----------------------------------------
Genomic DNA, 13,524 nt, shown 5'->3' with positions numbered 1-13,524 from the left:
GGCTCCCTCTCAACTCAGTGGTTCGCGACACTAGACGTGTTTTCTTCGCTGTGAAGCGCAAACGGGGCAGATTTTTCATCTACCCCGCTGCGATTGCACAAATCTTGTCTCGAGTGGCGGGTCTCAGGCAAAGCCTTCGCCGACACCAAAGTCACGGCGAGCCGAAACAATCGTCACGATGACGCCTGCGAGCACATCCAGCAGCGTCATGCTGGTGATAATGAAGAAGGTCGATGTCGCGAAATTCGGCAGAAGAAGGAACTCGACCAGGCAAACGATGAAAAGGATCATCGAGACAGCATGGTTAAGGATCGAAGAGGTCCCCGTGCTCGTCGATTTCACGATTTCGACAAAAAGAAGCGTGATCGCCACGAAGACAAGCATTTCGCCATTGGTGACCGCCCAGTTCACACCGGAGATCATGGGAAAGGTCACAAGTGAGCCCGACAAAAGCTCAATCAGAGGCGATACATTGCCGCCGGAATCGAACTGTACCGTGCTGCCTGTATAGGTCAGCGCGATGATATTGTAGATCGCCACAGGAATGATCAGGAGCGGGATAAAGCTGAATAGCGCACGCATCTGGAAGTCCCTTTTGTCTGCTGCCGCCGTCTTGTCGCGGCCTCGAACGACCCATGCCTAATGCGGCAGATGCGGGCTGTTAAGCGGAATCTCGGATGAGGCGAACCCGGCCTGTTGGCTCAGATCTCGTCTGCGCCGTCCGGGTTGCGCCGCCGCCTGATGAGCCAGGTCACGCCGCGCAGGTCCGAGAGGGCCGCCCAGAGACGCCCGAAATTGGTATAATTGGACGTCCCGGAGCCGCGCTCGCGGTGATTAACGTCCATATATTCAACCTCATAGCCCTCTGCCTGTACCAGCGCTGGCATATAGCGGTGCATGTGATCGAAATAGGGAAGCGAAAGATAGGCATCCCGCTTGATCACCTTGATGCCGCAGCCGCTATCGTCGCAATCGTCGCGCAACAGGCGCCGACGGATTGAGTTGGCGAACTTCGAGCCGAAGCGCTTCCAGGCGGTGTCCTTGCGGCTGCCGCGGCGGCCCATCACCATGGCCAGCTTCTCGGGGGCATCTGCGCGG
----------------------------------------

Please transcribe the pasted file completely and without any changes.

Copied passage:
Genomic DNA, 13,524 nt, shown 5'->3' with positions numbered 1-13,524 from the left:
GGCTCCCTCTCAACTCAGTGGTTCGCGACACTAGACGTGTTTTCTTCGCTGTGAAGCGCAAACGGGGCAGATTTTTCATCTACCCCGCTGCGATTGCACAAATCTTGTCTCGAGTGGCGGGTCTCAGGCAAAGCCTTCGCCGACACCAAAGTCACGGCGAGCCGAAACAATCGTCACGATGACGCCTGCGAGCACATCCAGCAGCGTCATGCTGGTGATAATGAAGAAGGTCGATGTCGCGAAATTCGGCAGAAGAAGGAACTCGACCAGGCAAACGATGAAAAGGATCATCGAGACAGCATGGTTAAGGATCGAAGAGGTCCCCGTGCTCGTCGATTTCACGATTTCGACAAAAAGAAGCGTGATCGCCACGAAGACAAGCATTTCGCCATTGGTGACCGCCCAGTTCACACCGGAGATCATGGGAAAGGTCACAAGTGAGCCCGACAAAAGCTCAATCAGAGGCGATACATTGCCGCCGGAATCGAACTGTACCGTGCTGCCTGTATAGGTCAGCGCGATGATATTGTAGATCGCCACAGGAATGATCAGGAGCGGGATAAAGCTGAATAGCGCACGCATCTGGAAGTCCCTTTTGTCTGCTGCCGCCGTCTTGTCGCGGCCTCGAACGACCCATGCCTAATGCGGCAGATGCGGGCTGTTAAGCGGAATCTCGGATGAGGCGAACCCGGCCTGTTGGCTCAGATCTCGTCTGCGCCGTCCGGGTTGCGCCGCCGCCTGATGAGCCAGGTCACGCCGCGCAGGTCCGAGAGGGCCGCCCAGAGACGCCCGAAATTGGTATAATTGGACGTCCCGGAGCCGCGCTCGCGGTGATTAACGTCCATATATTCAACCTCATAGCCCTCTGCCTGTACCAGCGCTGGCATATAGCGGTGCATGTGATCGAAATAGGGAAGCGAAAGATAGGCATCCCGCTTGATCACCTTGATGCCGCAGCCGCTATCGTCGCAATCGTCGCGCAACAGGCGCCGACGGATTGAGTTGGCGAACTTCGAGCCGAAGCGCTTCCAGGCGGTGTCCTTGCGGCTGCCGCGGCGGCCCATCACCATGGCCAGCTTCTCGGGGGCATCTGCGCGG